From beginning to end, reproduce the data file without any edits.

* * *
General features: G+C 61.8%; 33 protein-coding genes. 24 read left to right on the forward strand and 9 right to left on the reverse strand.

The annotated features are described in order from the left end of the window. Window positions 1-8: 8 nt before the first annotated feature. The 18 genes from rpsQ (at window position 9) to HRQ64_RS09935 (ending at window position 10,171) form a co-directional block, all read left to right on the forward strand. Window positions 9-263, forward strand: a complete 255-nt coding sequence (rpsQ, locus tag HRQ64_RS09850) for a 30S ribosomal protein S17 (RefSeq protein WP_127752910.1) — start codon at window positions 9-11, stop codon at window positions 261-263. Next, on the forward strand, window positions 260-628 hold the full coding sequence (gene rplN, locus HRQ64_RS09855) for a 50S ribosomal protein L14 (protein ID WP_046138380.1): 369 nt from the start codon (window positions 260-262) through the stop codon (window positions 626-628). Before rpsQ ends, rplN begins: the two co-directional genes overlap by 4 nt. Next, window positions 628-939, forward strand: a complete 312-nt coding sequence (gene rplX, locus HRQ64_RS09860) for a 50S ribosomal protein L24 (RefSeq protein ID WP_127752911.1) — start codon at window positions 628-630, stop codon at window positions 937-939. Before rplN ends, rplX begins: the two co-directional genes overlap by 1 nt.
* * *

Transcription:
General features: G+C 61.8%; 33 protein-coding genes. 24 read left to right on the forward strand and 9 right to left on the reverse strand.

The annotated features are described in order from the left end of the window. Window positions 1-8: 8 nt before the first annotated feature. The 18 genes from rpsQ (at window position 9) to HRQ64_RS09935 (ending at window position 10,171) form a co-directional block, all read left to right on the forward strand. Window positions 9-263, forward strand: a complete 255-nt coding sequence (rpsQ, locus tag HRQ64_RS09850) for a 30S ribosomal protein S17 (RefSeq protein WP_127752910.1) — start codon at window positions 9-11, stop codon at window positions 261-263. Next, on the forward strand, window positions 260-628 hold the full coding sequence (gene rplN, locus HRQ64_RS09855) for a 50S ribosomal protein L14 (protein ID WP_046138380.1): 369 nt from the start codon (window positions 260-262) through the stop codon (window positions 626-628). Before rpsQ ends, rplN begins: the two co-directional genes overlap by 4 nt. Next, window positions 628-939, forward strand: a complete 312-nt coding sequence (gene rplX, locus HRQ64_RS09860) for a 50S ribosomal protein L24 (RefSeq protein ID WP_127752911.1) — start codon at window positions 628-630, stop codon at window positions 937-939. Before rplN ends, rplX begins: the two co-directional genes overlap by 1 nt.